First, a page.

Fast Cubing Algorithm
The fast cubing algorithm is also called “by segment cubing”; The core idea is, each mapper calculates the feed data block into a small cube segment (with all cuboids), and then output all key/values to reducer; The reducer aggregates them into one big cube segment, finishing the cubing; Figure 2 illustrates the flow;
Figure 2: By segment cubing
Pre-aggregation in Mapper
Compared with the origin algorithm, the fast cubing has two main differences:
- The mapper will do pre-aggregation, this will reduce the number of records that the mapper output to Hadoop, and also reduce the number that reducer need to aggregate;
- One round MR can calculate all cuboids;
Let take an example: a cube has 4 dimensions: A, B, C, D; Each mapper has 1 million source records to process; The column cardinality in the mapper is Car(A), Car(B), Car(C) and Car(D);
When aggregate the source records to base cuboid (1111), with the old “by layer” algorithm, the mapper will output 1 million records to Hadoop; With the fast cubing algorithm, after the pre-aggregation, it only outputs the number of [distinct A, B, C, D] records to Hadoop, which is certainly smaller than source data; In a normal case, it can be 1/10 to 1/1000 of the source records size;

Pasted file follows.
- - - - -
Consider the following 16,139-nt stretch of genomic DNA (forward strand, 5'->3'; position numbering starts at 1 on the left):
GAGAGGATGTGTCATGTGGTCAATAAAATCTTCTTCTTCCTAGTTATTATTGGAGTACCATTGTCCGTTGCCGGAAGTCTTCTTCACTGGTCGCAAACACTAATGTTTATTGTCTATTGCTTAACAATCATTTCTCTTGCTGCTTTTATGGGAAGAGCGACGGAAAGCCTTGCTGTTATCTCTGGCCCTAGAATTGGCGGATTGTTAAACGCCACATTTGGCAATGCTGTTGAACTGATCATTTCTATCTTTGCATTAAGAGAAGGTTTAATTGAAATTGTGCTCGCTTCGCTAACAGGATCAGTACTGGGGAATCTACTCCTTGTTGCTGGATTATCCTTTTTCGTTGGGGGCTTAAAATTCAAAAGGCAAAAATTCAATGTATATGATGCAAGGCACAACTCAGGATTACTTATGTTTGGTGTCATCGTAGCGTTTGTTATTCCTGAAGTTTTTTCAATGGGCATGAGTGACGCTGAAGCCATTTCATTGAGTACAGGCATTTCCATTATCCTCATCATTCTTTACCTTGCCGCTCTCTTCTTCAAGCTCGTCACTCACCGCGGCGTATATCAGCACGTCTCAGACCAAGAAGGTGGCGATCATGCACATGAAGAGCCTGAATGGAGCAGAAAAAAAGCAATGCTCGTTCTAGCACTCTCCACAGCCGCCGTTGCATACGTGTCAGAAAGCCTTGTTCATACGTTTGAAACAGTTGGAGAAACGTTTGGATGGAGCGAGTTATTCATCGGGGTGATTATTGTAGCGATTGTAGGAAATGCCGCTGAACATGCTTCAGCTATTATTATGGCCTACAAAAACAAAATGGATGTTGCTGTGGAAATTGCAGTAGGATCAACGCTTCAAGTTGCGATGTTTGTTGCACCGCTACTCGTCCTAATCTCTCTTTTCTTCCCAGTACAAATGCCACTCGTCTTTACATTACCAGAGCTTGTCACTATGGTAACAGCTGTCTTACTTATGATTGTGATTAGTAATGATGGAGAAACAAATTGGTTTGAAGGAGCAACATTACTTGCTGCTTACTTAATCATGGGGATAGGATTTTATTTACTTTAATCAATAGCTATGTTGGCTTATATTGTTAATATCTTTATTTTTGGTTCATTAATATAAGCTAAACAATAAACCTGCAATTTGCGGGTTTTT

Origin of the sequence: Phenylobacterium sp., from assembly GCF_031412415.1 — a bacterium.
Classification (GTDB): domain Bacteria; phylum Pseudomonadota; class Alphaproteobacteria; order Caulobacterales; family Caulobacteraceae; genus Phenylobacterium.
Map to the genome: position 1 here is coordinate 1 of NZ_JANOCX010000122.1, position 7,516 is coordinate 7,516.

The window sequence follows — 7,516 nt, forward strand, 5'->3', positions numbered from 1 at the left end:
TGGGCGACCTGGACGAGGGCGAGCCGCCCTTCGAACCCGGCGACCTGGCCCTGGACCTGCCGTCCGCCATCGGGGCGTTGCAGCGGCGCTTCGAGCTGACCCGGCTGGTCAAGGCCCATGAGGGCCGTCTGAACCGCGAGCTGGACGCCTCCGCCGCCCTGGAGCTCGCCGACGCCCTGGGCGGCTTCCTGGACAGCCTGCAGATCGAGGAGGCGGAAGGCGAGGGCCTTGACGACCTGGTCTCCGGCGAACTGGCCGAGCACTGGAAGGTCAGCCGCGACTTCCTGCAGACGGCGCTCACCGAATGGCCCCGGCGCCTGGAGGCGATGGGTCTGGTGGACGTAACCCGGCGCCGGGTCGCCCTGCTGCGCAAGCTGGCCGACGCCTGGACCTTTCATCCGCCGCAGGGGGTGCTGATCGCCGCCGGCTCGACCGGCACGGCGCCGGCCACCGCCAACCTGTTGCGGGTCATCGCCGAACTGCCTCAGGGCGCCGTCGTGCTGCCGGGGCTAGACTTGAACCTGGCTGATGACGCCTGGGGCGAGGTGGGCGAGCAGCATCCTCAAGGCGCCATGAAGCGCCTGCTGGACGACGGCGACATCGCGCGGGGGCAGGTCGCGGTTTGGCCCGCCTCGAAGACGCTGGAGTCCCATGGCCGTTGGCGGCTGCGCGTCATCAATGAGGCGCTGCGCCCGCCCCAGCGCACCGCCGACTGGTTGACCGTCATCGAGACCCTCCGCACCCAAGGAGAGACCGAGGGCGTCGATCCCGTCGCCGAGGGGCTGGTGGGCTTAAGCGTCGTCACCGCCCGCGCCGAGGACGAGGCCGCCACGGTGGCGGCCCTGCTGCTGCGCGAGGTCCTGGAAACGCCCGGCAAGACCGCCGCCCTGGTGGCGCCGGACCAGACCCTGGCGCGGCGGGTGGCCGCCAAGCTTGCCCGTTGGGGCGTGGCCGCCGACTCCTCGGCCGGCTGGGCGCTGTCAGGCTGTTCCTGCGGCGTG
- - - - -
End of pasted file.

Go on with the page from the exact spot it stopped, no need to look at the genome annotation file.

When aggregate from parent to a child cuboid, say from base cuboid (1111) to 3-dimension cuboid 0111, the dimension A will be aggregated; We assume the dimension A is independent with other dimensions, after aggregation, the cuboid 0111’s size will be about 1/Card(A) of the base cuboid; So the output will be reduced to 1/Card(A) of the original one in this step.
Totally, assume the average cardinality of the dimensions is Card(N), the records that written from mapper to reducer can be reduced to 1/Card(N) of origin size; The less output to Hadoop, the less I/O and computing, the better performance.
Cuboid spanning tree
Inner the mapper, there is another change in the cuboid spanning tree visiting order; In origin cubing, Kylin calculates the cuboids with Broad First Search order; In the fast cubing, it uses Depth First Search order, to reduce the cuboids that need be cached in memory.
Let’s look at the figure 3, which is a full spanning tree of a 4-dimension cube: before 0-Dimenson cuboid “*” be aggregated, cuboid “ABCD”, “BCD”, “CD” and “D” will be cached in memory; As “*” has no child, it will be outputted once be calculated, then comes “D”; After “C” be outputted, “CD” will be outputted as all of its children has finished; The memory for a cuboid can be released once it be outputted; The base cuboid ABCD will be the last one to output.